Thief of Dreams

Book review by
Matt Berman, Common Sense Media
Thief of Dreams Book Poster Image
Boy is horrified to discover uncle's secret life.

Parents say

No reviews yetAdd your rating

Kids say

age 14+
Based on 1 review

Did this review miss something on diversity?

Research shows a connection between kids' healthy self-esteem and positive, diverse representations in books, TV shows, and movies. Want to help us help them? Suggest a diversity update

A lot or a little?

The parents' guide to what's in this book.

Positive Messages

Likeable Uncle Lawrence is a burglar.


A few products: Nike, Matrix.

Drinking, Drugs & Smoking

Martinis mentioned.

What parents need to know

Parents need to know that the boy's parents have little time for him, and his uncle proves to be a criminal.

User Reviews

  • Parents say
  • Kids say

There aren't any reviews yet. Be the first to review this title.

Teen, 14 years old Written bySarah110196 March 27, 2011

i dislike the book

i was recomended this author by a friend so i tried this book. i hated it. i didnt like how it was in third person. i also didnt like the plot of the story. i w... Continue reading

What's the story?

Martin's type-A parents go on a month-long business trip to China over the Christmas holidays, leaving Martin in their new mansion with Elka, the maid, and his uncle Lawrence, whom he barely remembers. Happy holidays.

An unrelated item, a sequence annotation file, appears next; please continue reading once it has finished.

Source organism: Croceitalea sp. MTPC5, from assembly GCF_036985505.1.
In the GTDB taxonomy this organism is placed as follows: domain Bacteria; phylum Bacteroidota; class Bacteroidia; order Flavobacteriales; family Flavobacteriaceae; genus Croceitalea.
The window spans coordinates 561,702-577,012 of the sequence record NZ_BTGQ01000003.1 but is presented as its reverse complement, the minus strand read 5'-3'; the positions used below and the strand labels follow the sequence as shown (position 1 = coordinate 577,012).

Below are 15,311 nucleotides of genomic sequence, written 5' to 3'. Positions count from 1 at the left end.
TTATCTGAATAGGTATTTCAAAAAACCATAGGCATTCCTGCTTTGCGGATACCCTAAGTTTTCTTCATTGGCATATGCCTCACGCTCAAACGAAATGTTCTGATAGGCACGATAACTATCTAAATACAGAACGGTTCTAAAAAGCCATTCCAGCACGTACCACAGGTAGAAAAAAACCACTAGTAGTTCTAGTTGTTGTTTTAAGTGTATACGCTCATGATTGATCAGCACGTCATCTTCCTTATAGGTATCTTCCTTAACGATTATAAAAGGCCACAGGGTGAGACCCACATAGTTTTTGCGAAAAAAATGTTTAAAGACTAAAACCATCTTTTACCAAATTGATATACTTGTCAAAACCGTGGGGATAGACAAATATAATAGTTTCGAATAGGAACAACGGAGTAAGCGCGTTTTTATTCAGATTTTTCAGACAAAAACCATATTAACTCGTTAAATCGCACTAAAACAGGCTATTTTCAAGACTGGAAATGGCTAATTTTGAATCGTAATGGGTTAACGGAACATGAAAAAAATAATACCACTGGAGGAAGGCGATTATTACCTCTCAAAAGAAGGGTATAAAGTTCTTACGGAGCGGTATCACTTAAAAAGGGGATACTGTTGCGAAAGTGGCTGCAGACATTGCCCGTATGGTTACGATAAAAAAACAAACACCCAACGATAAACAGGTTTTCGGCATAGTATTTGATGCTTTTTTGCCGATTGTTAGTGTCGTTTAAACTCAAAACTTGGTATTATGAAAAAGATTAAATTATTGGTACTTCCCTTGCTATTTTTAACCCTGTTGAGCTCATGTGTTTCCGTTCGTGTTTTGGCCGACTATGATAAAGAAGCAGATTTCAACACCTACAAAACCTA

Uncle Lawrence turns out to be a pretty nice guy, who pays attention to Martin, is kind to Elka, and makes the household begin to feel like a family. But he has strange habits, goes out at odd hours, and seems to have secrets. When Martin's curiosity gets the better of him and he begins to snoop around, he finds a lot more than he bargained for.

Is it any good?

This interesting and mildly suspenseful story is told by Martin in the second person, an unusual technique that gives it voice and immediacy. Many kids this age and younger tend to speak and write this way, until their teachers correct them, so it lends a bit of authenticity as well, and makes one wonder why it isn't used more often in teen novels.

Veteran author Todd Strasser wisely doesn't trowel it on too thick: Uncle Lawrence is a nice guy, not the second coming, and Martin is vaguely lonely and sad, not miserable and abused. Mild is the operative word here -- the story is mildly suspenseful, Martin's voice is mildly sardonic, and the characters are all painted in pastel shades. Thus the strength of Martin's connection to Lawrence that is revealed near the end comes a bit out of left field. But the story flows smoothly and keeps the reader involved to the end.

Talk to your kids about ...

  • Families can talk about the humanity of criminals. What would you do if you discovered a loved relative was a criminal? What if you were in Martin's position, with parents who had little time for you? Why did Lawrence follow this path, and why does his path change?

Book details

Top advice and articles

Common Sense Media's unbiased ratings are created by expert reviewers and aren't influenced by the product's creators or by any of our funders, affiliates, or partners.

See how we rate

About these links

Common Sense Media, a nonprofit organization, earns a small affiliate fee from Amazon or iTunes when you use our links to make a purchase. Thank you for your support.

Read more

Our ratings are based on child development best practices. We display the minimum age for which content is developmentally appropriate. The star rating reflects overall quality.

Learn how we rate